An expansive, impassioned history of Jamaican reggae.
British music journalist Bradley roots his story in the details and personalities of the Jamaican postwar era: as colonialism faded away, nascent island cultures, stoked by the 1950s economic boom, made their mark, particularly through their “sound system” phenomenon, a precursor to today’s raves and hip-hop culture, at which operators played new, rare soul records from the UK and America to increasingly raucous crowds. A bizarre rivalry between sound systems like Trojan and Downbeat (and flamboyant sound men like Prince Coxsone and Duke Reid) soon led to widespread violence; the public obsession over the sound systems also reflected the class- and appearance-based stratification that ran rampant within Jamaican society. Although ambitious local singers soon issued their own crude recordings, which eventually gelled around the up-tempo “ska” sound, it was the once-scorned Rastafari subculture (rooted in the thwarted Black Nationalism of Haile Selassie’s Ethiopia) that transformed Jamaican music, becoming “never so much as one step removed from the heart and soul of Kingston’s studios.” This occurred primarily in the person of Bob Marley, who embodied a great deal more than an archtypical “country bwoy” with an outsize musical talent. He was Jamaica’s “Malcolm X for the 1970s.” Bradley also works hard to include compressed stories of the many musicians both famous and obscure, who helped advance Jamaican music—from early artists like the Skatalites and Desmond Dekker, and eccentric innovators like Lee “Scratch” Perry, to international acts like Jimmy Cliff and Burning Spear—and discusses how subgenres like ska and rocksteady reflected the volatile political thrashings of Jamaica in the ’60s and ’70s.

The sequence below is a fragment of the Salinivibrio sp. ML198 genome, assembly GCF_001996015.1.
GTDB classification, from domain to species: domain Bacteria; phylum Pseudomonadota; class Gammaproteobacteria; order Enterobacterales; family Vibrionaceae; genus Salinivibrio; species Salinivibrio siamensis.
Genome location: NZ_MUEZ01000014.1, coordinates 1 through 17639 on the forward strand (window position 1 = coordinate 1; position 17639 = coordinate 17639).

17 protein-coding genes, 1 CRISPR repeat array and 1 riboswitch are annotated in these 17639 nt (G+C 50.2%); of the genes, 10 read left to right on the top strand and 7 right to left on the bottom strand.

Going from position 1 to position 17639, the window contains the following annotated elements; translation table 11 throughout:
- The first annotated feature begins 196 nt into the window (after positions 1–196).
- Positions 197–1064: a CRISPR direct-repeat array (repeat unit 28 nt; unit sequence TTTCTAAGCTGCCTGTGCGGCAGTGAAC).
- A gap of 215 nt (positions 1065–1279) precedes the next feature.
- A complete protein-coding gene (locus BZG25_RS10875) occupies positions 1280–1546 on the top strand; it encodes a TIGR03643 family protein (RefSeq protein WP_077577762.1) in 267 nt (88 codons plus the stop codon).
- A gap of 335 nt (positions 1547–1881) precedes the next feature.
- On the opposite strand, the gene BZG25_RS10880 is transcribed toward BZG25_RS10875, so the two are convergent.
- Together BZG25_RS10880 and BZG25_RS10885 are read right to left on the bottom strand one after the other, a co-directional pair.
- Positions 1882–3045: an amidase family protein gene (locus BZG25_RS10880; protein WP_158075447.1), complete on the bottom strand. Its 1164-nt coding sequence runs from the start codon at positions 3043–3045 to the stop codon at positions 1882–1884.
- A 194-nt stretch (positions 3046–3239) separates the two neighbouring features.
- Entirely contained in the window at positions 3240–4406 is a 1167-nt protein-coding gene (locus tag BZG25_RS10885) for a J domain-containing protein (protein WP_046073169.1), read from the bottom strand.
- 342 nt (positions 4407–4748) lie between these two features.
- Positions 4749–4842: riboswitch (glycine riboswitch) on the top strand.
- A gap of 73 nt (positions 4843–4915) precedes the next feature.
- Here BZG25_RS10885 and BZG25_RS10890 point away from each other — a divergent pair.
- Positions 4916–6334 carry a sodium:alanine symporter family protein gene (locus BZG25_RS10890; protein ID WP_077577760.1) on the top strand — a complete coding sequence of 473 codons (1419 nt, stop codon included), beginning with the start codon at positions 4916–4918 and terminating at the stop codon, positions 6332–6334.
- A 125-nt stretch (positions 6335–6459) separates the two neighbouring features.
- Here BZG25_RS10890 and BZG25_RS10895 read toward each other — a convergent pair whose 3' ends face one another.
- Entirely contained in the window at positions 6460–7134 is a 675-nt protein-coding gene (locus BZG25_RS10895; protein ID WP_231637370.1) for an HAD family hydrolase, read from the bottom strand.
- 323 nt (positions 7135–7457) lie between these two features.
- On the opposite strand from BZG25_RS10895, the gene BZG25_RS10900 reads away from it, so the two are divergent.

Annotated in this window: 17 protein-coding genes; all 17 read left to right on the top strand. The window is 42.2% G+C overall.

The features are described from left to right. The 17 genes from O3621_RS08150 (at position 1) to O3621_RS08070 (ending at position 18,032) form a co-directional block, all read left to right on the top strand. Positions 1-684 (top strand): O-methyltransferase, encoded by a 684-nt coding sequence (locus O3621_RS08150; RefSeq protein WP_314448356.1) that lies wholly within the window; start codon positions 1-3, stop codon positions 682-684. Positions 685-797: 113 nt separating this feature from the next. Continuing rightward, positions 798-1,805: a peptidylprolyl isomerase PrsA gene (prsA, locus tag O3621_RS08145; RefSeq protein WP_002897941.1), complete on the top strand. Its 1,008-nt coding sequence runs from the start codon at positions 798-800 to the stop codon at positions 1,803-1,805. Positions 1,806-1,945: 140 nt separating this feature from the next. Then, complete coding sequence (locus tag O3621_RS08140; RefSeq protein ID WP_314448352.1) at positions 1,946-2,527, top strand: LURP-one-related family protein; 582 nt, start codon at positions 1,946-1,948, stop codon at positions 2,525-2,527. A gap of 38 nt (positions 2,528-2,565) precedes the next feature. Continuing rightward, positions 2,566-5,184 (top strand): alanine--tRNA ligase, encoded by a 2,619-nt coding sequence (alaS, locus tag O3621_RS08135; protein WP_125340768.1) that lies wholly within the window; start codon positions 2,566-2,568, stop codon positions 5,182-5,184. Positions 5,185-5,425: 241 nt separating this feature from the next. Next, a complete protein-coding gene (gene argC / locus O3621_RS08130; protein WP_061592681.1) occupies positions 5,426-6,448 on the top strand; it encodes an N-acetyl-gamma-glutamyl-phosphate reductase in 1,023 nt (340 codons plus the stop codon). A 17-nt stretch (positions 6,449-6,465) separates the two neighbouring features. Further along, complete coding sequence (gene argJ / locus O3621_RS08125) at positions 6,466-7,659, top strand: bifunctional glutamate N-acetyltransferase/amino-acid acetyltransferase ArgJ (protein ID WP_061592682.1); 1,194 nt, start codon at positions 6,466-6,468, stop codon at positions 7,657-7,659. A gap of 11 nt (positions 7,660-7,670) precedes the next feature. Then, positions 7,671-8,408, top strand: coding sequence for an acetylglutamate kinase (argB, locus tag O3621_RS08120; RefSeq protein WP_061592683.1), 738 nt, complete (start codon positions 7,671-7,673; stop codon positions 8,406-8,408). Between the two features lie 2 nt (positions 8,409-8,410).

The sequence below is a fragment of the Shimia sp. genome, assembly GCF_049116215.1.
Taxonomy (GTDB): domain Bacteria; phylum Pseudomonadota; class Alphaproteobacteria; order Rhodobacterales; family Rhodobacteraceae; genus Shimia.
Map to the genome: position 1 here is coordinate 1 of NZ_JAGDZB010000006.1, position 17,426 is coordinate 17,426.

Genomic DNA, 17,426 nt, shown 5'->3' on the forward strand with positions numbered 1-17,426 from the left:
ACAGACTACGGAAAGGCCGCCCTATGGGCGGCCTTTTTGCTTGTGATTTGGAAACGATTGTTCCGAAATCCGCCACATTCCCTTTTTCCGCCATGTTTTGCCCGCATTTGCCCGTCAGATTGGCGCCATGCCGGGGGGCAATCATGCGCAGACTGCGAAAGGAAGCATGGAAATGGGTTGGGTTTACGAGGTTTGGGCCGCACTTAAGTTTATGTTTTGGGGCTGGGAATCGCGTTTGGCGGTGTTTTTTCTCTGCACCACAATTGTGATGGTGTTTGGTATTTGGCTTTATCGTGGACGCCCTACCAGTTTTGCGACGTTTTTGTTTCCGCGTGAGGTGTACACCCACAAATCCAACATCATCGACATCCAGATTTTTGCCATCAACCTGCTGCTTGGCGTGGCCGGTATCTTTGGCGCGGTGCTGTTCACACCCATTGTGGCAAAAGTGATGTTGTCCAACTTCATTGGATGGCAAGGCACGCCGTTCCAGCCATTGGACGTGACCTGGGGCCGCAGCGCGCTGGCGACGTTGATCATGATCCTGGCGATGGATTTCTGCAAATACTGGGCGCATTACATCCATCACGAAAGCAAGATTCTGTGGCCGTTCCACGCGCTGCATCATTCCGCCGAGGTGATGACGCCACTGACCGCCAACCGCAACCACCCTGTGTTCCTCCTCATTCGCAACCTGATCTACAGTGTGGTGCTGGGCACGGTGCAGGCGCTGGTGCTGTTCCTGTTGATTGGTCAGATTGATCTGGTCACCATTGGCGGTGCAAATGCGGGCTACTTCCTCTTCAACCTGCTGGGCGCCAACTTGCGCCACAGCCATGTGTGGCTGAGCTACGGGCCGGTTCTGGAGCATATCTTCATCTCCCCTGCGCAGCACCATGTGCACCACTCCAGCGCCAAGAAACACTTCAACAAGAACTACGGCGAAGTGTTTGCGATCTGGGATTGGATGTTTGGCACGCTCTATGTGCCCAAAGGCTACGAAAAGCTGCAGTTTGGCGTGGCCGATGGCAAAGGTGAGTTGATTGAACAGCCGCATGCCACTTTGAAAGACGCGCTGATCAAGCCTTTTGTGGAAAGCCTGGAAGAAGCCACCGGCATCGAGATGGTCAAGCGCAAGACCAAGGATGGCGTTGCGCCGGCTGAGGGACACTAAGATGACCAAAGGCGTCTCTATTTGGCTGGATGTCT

An exciting and thorough sense of reggae’s originality and perseverance in the face of crooked businessmen, thuggish interlopers, and general apathy from the Jamaican establishment. This will be the standard reference on the subject.